Dendritic cells (DCs) and macrophages are capable of acquiring and then displaying peptides from external antigens through a process called cross presentation. This process is the key mechanism that allows the immune system to recognize and then mobilize a CD8 T cell response to cancers, many viral infections and intracellular pathogens. Consequently, this pathway is important for immune surveillance and is an attractive target to enable vaccines to elicit CD8 T cell immunity. Given this, it is important to elucidate te mechanisms that allow DCs to carry out this critical function and this is the overall goal of this grant. To this end, we propose to characterize and elucidate the function of two key and previously unsuspected novel cross presentation genes that we discovered in an unbiased, genome-wide forward genetic screen.
Our first Aim will elucidate the role of Rab39A in cross presentation. Very interestingly, while Rab39A is required for cross presentation but not conventional MHC I or MHC II presentation. Rab proteins are GTPases that control the formation, content, trafficking and ultimate fusion of vesicles in cells and thereby determine the composition of endocytic compartments. Our favored hypothesis is that Rab39A is functioning to help form a specialized XPT compartment in DCs by trafficking essential components of the XPT pathway. Furthermore, given their role in determining the composition of vesicles, Rabs and their recruited effectors serve as markers to identify and isolate unique endocytic compartments (e.g. early endosomes, late endosomes, lysosomes, melanosomes, etc.). In this context, and very interestingly, Rab39A is only present in a subset of phagosomes in DCs. Given this, we also hypothesize that Rab39A will mark the XPT compartment. The importance of these hypotheses is that Rab39A could solve the mystery as to how MHC I and/or other components from the ER get to phagosomes; clarify where XPT is carried out and its relationship to other pathways such as MHC II; and/or allow the characterization of the Rab39A+ compartment to identify novel components in the pathway.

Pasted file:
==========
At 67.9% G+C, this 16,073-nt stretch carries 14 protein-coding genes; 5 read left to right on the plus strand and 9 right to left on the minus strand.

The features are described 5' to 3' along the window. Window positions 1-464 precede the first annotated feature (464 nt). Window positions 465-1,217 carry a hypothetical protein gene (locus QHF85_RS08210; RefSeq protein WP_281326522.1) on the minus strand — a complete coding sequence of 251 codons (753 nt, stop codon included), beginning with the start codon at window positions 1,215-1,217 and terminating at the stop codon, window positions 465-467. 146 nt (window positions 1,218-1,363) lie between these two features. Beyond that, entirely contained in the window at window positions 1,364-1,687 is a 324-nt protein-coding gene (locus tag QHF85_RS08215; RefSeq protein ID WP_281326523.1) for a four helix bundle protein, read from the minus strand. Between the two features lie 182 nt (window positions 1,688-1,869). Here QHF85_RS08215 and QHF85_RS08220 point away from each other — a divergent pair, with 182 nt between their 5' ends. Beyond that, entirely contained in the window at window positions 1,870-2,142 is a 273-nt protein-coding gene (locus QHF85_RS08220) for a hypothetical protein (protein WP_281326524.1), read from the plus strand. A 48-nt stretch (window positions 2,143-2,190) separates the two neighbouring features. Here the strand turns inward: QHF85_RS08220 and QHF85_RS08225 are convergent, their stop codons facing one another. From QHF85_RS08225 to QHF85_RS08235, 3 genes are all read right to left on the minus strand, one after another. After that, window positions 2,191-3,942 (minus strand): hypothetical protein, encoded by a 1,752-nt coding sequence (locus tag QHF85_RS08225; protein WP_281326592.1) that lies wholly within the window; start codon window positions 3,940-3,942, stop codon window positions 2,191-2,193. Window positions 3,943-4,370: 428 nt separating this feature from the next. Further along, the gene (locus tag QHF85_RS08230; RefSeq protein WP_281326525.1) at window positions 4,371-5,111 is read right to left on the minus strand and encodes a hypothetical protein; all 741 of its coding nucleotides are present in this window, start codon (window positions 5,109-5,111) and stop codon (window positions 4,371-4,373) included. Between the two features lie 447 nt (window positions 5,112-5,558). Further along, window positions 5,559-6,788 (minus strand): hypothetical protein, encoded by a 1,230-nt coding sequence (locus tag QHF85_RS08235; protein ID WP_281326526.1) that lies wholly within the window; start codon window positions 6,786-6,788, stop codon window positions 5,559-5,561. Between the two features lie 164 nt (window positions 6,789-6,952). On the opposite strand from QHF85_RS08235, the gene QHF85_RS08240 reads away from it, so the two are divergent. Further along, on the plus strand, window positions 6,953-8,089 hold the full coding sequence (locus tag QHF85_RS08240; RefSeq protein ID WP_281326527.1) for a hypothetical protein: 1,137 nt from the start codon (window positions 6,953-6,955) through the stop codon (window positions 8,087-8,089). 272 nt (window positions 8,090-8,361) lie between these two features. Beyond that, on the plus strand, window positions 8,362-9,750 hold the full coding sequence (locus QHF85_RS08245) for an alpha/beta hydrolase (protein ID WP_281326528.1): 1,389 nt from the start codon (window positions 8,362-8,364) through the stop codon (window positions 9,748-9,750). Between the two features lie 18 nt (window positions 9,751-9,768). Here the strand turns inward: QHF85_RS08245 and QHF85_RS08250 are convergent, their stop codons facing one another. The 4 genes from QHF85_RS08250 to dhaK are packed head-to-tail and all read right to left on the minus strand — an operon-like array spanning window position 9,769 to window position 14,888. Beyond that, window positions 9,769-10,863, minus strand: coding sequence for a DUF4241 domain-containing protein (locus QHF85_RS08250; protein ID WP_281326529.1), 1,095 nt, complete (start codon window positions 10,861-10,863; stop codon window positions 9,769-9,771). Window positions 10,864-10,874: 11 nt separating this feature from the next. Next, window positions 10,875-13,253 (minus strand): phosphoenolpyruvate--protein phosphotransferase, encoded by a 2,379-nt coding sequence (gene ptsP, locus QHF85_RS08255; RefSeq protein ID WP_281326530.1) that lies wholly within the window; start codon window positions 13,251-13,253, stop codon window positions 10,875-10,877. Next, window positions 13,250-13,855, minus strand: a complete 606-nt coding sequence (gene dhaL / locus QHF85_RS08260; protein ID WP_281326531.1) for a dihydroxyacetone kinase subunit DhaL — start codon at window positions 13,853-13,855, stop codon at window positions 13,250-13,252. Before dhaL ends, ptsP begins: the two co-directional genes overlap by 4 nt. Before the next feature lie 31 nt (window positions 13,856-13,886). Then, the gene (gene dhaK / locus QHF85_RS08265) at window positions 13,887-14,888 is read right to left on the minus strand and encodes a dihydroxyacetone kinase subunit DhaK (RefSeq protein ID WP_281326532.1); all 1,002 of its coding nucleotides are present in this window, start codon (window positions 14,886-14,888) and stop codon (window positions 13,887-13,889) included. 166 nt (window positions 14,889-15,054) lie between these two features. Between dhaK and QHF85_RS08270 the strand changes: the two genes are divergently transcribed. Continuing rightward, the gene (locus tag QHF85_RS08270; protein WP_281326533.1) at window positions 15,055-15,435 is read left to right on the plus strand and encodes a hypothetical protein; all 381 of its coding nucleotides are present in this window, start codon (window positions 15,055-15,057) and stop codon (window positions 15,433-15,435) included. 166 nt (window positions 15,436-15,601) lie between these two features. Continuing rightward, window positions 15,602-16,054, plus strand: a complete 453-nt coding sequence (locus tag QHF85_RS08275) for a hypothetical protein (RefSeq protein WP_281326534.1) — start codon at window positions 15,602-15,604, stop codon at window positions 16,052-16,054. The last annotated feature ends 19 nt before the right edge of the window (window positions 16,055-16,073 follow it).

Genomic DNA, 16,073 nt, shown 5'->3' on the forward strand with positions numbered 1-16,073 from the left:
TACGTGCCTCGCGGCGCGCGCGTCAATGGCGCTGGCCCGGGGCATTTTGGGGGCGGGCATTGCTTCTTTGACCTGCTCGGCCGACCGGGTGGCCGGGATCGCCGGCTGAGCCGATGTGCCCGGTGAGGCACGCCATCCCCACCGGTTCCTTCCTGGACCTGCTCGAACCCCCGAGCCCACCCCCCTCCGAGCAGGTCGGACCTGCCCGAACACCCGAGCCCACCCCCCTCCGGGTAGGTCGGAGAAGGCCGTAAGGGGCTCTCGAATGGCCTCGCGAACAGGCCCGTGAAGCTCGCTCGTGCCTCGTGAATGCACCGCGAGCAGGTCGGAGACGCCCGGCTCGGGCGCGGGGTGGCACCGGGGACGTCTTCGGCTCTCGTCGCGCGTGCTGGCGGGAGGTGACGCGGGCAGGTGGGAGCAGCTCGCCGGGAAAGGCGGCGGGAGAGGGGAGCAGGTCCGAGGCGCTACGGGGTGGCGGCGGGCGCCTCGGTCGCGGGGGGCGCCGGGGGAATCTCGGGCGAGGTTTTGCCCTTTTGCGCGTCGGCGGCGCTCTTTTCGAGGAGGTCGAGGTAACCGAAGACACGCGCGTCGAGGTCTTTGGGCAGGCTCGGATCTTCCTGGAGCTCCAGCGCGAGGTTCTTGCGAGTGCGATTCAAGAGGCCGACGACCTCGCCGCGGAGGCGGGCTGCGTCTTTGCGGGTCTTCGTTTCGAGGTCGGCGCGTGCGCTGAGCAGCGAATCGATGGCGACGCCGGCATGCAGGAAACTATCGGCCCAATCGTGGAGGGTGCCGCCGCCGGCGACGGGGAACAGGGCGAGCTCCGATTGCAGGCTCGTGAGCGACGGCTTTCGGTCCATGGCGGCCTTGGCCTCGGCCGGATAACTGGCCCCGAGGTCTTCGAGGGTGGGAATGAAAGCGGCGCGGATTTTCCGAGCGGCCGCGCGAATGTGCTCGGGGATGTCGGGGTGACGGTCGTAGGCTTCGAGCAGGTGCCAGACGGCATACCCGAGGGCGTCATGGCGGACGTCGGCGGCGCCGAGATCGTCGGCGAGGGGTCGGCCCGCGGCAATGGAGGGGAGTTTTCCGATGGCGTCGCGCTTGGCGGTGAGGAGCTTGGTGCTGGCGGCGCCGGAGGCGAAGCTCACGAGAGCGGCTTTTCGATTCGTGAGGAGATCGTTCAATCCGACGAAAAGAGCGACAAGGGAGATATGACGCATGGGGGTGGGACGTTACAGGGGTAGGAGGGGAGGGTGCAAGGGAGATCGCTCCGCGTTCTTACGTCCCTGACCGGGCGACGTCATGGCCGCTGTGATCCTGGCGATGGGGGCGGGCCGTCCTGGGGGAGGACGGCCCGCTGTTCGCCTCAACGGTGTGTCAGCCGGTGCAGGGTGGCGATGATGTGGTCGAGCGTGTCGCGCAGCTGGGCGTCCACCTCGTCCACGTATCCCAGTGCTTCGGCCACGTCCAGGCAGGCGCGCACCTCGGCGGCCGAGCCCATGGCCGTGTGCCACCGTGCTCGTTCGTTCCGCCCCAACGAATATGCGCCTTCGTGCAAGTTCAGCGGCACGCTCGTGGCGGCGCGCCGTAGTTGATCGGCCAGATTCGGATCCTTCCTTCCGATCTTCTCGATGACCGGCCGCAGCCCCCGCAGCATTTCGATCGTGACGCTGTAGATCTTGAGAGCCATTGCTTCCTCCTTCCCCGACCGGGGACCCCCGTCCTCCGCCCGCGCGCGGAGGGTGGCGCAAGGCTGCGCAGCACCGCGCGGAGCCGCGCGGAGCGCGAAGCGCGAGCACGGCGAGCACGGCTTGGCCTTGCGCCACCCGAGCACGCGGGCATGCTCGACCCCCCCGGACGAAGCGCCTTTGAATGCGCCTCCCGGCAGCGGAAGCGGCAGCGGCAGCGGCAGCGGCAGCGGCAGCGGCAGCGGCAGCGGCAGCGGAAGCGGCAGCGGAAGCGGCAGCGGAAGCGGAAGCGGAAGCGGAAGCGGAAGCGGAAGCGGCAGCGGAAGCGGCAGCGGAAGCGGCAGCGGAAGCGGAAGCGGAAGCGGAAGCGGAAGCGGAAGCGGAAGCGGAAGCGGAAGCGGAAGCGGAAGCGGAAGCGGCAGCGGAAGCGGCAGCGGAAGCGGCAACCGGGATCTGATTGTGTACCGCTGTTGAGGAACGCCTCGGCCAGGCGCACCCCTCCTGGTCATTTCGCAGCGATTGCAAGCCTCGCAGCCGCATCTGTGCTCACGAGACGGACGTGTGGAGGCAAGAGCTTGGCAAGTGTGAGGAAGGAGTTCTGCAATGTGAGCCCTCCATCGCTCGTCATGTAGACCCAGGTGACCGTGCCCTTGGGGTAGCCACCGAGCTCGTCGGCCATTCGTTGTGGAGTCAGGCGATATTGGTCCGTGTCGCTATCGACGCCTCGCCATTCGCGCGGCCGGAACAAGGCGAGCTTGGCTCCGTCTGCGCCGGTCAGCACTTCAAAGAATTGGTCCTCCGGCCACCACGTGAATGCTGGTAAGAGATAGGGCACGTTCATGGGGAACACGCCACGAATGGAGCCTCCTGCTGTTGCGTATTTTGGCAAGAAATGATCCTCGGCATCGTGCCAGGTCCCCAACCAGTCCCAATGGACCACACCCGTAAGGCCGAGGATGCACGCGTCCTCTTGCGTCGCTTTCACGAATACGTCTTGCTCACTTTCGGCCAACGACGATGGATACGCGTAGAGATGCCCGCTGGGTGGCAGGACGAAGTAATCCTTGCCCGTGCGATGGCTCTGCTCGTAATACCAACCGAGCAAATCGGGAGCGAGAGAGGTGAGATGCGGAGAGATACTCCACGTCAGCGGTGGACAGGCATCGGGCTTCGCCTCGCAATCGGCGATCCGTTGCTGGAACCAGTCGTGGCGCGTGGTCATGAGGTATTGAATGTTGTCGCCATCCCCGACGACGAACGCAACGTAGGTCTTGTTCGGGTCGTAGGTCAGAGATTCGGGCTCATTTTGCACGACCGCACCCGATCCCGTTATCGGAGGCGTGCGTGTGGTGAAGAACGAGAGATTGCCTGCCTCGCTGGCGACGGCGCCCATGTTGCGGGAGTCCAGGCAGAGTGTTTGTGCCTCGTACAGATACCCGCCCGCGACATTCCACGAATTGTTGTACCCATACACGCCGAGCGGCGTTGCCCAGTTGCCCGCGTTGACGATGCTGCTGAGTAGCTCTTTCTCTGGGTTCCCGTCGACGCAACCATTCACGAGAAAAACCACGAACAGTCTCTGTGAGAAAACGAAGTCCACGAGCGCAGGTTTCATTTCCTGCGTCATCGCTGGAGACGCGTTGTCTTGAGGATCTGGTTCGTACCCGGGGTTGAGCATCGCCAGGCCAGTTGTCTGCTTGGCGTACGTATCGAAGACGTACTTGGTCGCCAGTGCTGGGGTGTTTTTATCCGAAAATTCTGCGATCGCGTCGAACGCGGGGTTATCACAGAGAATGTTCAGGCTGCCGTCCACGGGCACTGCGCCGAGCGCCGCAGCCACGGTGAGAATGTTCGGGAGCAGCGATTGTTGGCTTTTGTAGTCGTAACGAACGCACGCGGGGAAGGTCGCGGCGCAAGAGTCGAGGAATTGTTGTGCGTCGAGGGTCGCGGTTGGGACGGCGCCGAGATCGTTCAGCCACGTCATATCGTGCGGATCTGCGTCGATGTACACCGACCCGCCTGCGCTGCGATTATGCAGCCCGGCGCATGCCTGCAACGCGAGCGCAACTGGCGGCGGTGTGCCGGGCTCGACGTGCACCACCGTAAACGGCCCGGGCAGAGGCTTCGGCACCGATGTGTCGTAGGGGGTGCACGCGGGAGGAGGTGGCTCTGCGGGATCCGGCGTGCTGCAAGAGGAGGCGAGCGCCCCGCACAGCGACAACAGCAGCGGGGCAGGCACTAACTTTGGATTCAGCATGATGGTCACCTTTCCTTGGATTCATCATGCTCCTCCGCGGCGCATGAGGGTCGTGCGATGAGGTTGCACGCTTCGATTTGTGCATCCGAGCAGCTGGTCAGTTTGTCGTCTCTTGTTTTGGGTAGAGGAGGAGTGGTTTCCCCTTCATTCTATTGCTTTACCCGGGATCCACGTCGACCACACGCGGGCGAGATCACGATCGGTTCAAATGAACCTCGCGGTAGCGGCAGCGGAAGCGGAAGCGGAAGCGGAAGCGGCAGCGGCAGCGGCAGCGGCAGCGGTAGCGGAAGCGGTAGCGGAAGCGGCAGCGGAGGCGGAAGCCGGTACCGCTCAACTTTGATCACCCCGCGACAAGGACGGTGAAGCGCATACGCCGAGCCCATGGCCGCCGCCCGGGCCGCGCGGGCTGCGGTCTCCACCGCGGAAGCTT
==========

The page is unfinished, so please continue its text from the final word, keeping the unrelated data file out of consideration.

This Aim will test these hypotheses and more generally explore and elucidate the role of Rab39A in XPT.
Our second Aim will elucidate the role of Loc547349 (Loc) in cross presentation. Our preliminary data show that this molecule is required for cross presentation but not classical MHC I or MHC II antigen presentation. Very interestingly, Loc is an MHC-encoded MHC I-like molecule of unknown function. This discovery is very intriguing because many of the key genes for MHC I and MHC II antigen presentation are encoded in the MHC locus. Moreover, there is a similar molecule, HLA-DM, that operates as a peptide editor in the MHC II pathway and for which up until now has not had a clear counterpart in the MHC I pathway, yet there is a theoretical need for such an activity for cross presentation. Our favored hypotheses are that Loc functions in cross presentation to help traffic MHC I molecules to endocytic compartments, stabilize them, and/or load them with peptides. The goal of this aim is to test this hypothesis as well as other potential functions and elucidate the role of Loc in cross presentation.

Public Health Relevance

This grant is seeking to elucidate some of the underlying mechanisms by which the immune system surveys tissues for and then mounts responses against cancers and viral infections. These same mechanisms are also important for ensuring that the immune system does not inappropriately attack the body's own healthy cells. The results from these investigations should lead to a better understanding of these processes and may aid in the development of immunotherapies to treat these infections, cancers and autoimmunity.

National Institute of Health (NIH)
National Institute of Allergy and Infectious Diseases (NIAID)
Research Project (R01)
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Cellular and Molecular Immunology - A Study Section (CMIA)
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Gondre-Lewis, Timothy A
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University of Massachusetts Medical School Worcester
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Cruz, Freidrich M; Colbert, Jeff D; Merino, Elena et al. (2017) The Biology and Underlying Mechanisms of Cross-Presentation of Exogenous Antigens on MHC-I Molecules. Annu Rev Immunol 35:149-176
Rock, Kenneth L; Reits, Eric; Neefjes, Jacques (2016) Present Yourself! By MHC Class I and MHC Class II Molecules. Trends Immunol 37:724-737